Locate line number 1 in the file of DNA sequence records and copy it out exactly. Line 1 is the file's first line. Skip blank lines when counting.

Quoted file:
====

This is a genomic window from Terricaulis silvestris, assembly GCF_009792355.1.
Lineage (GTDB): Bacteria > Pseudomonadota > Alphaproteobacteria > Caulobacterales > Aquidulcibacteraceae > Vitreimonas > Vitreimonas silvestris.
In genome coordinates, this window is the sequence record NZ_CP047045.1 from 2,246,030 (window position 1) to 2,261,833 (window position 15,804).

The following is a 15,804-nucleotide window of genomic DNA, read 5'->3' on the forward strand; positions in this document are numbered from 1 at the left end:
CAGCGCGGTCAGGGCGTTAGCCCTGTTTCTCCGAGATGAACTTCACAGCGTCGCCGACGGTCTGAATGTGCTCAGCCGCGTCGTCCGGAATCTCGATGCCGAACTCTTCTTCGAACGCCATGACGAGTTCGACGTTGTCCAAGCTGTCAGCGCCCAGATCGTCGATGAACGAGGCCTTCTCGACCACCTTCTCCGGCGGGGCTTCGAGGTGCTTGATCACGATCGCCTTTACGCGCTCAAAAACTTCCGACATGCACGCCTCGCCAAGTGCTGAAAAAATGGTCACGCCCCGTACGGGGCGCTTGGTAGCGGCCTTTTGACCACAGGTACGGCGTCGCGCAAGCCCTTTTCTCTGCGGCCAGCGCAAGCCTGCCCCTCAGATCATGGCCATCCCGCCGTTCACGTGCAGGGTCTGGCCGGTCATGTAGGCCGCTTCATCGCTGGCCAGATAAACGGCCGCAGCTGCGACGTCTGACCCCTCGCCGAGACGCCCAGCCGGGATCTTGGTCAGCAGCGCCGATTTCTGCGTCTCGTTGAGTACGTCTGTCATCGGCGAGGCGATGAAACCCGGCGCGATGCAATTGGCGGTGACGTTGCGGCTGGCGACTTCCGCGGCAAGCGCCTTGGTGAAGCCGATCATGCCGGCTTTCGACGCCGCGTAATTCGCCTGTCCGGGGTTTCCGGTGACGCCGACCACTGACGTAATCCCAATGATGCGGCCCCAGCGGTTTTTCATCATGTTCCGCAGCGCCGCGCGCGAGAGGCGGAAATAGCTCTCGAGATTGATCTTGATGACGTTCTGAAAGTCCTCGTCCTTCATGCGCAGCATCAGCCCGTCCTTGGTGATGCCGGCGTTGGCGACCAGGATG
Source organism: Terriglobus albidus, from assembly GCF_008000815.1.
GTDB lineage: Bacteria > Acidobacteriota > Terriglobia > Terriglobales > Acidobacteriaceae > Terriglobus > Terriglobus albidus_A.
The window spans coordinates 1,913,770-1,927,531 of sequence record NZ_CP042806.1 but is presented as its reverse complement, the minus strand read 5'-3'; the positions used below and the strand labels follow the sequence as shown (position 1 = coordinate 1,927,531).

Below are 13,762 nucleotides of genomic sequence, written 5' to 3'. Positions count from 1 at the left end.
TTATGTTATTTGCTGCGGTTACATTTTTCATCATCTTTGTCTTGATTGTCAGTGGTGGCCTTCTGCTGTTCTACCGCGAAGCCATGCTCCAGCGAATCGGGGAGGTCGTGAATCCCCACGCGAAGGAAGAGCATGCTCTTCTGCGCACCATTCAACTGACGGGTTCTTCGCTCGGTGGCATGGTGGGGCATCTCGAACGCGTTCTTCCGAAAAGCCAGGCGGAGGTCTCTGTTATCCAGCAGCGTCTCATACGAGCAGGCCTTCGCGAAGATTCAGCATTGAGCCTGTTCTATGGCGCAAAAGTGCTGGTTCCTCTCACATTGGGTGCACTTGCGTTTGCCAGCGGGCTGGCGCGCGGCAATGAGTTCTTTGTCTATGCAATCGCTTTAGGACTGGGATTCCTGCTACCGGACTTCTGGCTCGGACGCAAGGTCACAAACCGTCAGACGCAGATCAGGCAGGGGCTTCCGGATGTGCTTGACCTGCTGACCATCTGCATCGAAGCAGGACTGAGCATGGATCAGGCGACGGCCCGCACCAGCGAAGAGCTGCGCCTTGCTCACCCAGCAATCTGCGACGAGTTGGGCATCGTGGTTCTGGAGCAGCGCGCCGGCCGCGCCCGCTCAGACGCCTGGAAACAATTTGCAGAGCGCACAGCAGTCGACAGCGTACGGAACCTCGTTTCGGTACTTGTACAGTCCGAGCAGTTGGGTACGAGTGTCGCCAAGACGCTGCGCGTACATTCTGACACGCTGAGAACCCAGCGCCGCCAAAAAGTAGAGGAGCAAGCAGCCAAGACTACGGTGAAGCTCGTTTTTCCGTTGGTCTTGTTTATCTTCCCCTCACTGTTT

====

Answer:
This is a genomic window from Terricaulis silvestris, assembly GCF_009792355.1.